trails at the Cairns Botanical Gardens. We would be continuing on to the
Atherton Tablelands the next day, but since our route there took us back toward
Cairns, we decided to spend the night on board Slip Away rather than in
|Atherton Tablelands /
Cairns Highlands (June 25 - 26). The Atherton Tablelands were
also once covered in dense rainforest, but volcanic eruptions destroyed
the rainforest, and the area's rich volcanic soil now supports significant
agriculture. Starting from Cairns, we drove a big loop, which first
took us northwest through the mountain town of Kuranda, then west via the
Kennedy Highway over the Great Dividing Range and south into the heart of
the Tablelands. We spent one night in Yungaburra and returned to
Cairns by heading south through Malanda and Millaa Millaa and then east
via the Palmerston Highway to Innisfail, and the Bruce Highway brought us
north back to Cairns. There was a lot to see along this route, and
we made several stops.
We departed Cairns about 8 a.m.
and enjoyed the drive up the mountain roads to Kuranda. We arrived in
Kuranda about 9 a.m. and thought we might stroll around the town and have a
coffee before attending a 10 a.m. Aboriginal Cultural Show, but the town was
still asleep! So, we drove out to Baron Falls and enjoyed the view.
We didn't have enough time to do the canopy walk at Baron Falls, but it
appealed to us, so we decided to come back after the show.
Aboriginal Cultural Show at
Rainforestation was quite good. There were demonstrations of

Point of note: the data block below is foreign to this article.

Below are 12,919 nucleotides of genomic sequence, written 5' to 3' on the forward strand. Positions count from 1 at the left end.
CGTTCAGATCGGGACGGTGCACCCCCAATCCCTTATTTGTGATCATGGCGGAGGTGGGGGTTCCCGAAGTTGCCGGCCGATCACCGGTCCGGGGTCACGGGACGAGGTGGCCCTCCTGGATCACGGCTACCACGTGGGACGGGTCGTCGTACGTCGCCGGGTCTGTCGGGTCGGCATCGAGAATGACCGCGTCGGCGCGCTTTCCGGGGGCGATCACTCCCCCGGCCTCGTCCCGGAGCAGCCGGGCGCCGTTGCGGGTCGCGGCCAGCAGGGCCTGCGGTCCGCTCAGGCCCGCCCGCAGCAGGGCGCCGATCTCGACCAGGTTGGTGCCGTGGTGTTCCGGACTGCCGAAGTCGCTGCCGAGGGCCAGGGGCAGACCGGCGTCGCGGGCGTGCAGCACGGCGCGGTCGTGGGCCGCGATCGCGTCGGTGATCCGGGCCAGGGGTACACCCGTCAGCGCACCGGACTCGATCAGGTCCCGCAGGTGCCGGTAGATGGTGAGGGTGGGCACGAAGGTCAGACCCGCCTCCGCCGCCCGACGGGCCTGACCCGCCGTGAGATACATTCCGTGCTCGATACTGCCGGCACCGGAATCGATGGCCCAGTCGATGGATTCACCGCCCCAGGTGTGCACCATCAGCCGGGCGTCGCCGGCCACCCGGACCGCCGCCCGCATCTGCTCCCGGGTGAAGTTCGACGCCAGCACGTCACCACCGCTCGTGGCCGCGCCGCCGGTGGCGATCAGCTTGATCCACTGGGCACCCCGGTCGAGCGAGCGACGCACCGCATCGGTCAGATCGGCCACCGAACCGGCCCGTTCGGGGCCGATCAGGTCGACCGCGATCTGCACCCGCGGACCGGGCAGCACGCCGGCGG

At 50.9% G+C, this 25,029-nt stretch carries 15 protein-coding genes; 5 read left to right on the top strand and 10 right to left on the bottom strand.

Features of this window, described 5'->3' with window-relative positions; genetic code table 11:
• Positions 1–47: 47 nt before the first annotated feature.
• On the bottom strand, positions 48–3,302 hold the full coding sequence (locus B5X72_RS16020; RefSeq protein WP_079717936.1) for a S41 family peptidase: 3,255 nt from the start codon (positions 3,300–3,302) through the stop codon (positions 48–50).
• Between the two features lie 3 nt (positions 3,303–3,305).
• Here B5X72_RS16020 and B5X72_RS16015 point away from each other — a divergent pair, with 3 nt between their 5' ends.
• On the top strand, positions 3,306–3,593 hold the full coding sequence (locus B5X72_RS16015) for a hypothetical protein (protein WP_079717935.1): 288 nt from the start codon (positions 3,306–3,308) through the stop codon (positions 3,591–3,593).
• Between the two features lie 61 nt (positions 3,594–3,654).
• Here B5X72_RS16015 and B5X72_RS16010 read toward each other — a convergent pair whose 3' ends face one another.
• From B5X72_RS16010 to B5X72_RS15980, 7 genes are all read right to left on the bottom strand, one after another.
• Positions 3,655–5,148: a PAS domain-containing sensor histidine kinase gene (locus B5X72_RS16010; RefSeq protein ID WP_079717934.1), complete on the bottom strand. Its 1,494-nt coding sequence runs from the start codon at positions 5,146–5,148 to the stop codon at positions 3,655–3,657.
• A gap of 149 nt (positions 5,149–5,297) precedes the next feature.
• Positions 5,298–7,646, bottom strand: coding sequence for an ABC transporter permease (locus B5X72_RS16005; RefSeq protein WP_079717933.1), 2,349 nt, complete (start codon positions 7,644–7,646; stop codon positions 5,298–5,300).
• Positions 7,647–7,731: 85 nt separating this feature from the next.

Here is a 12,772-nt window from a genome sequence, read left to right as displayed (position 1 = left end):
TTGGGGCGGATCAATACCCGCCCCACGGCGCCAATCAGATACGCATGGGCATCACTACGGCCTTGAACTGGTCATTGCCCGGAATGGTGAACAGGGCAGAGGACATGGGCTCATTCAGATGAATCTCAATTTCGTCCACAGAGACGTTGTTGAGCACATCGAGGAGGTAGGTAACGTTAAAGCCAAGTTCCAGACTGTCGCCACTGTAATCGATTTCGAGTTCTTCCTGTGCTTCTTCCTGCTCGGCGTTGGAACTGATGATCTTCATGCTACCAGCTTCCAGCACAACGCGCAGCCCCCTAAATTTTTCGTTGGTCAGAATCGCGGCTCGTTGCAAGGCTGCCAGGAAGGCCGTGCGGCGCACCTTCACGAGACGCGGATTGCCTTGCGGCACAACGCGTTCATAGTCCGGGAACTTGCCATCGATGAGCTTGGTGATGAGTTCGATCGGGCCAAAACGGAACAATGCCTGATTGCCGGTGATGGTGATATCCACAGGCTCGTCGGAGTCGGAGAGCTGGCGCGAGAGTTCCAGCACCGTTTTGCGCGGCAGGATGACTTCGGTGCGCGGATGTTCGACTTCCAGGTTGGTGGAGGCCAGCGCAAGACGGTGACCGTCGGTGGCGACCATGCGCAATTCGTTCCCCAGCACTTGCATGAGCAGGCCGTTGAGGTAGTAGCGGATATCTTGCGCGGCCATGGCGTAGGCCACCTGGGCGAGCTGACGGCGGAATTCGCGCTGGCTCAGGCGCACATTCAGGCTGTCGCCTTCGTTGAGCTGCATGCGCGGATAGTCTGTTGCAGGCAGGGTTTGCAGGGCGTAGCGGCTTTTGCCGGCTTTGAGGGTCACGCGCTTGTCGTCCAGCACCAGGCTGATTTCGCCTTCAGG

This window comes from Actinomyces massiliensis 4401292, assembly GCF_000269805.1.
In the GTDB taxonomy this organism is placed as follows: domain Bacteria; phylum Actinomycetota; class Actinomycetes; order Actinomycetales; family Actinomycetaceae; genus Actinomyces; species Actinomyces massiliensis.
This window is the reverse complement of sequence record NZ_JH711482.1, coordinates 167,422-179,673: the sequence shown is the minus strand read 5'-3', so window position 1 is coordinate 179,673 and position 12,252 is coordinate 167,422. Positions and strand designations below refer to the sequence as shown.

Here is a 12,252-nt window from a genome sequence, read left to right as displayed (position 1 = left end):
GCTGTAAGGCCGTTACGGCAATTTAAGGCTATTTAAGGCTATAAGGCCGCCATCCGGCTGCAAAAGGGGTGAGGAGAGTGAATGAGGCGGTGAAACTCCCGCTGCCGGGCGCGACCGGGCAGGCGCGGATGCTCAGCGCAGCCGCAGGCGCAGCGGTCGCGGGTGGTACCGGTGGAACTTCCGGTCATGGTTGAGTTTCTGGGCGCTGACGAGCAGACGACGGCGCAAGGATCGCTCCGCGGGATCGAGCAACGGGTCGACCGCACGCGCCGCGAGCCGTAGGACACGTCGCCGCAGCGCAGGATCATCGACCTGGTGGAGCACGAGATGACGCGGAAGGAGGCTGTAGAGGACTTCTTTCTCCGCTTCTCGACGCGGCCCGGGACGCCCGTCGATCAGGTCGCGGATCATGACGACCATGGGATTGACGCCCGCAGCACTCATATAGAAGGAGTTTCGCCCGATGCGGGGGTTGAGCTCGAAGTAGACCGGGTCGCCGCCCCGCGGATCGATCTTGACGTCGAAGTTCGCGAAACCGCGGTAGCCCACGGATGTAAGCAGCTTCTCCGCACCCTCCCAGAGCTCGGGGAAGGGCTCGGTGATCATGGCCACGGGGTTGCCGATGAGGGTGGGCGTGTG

playing the didgeridoo, throwing spears and boomerangs, and it ended with a
traditional dance show. Up to this point, we felt that our Australia
experience was lacking in exposure to the Aboriginal culture, so this was a
good opportunity for us to learn a bit more. After the show, we returned
to Baron Falls and did the canopy walk, and then we went back into town for
Rich tries his hand at throwing a boomerang
|Jan had also visited Kuranda on her
Australia tour in 1991, and like Cairns, it too had grown quite a bit.
To us, Kuranda had a bit of a split personality. On the surface, it
appeared to be a hippie village in the mountains. But, tourism had taken
hold here, and the streets were lined with shops selling clothing, Australian
Opals, wood carvings and lots of other things we don't have room for on the
boat. There are also walking tours, "duck tours" (in amphibious ex-army
vehicles) and numerous other attractions. Kuranda had a bit of a
"tourist trap" feel to us, so we didn't need to spend much time here, and after lunch, we continued on.
Not all cultures use "western style" toilets,
so towns which get a lot of
foreign tourists (like Kuranda), need to provide user instructions.
From Kuranda, we headed further
into the Tablelands. We stopped in the town of Atherton and visited the Tourist
Information Centre, where we picked up some information on walks in the area,
and then continued on to the town of Yungaburra. We had booked a room at
the Lake Eacham Hotel (locally known as "The Pub"), an old historic
hotel. The hotel was a bit run down, but very charming, and the room
rate was reasonable - AUD $60 (USD $46) per night for a room which was small, but it had
an ensuite bathroom and shower, and included continental breakfast.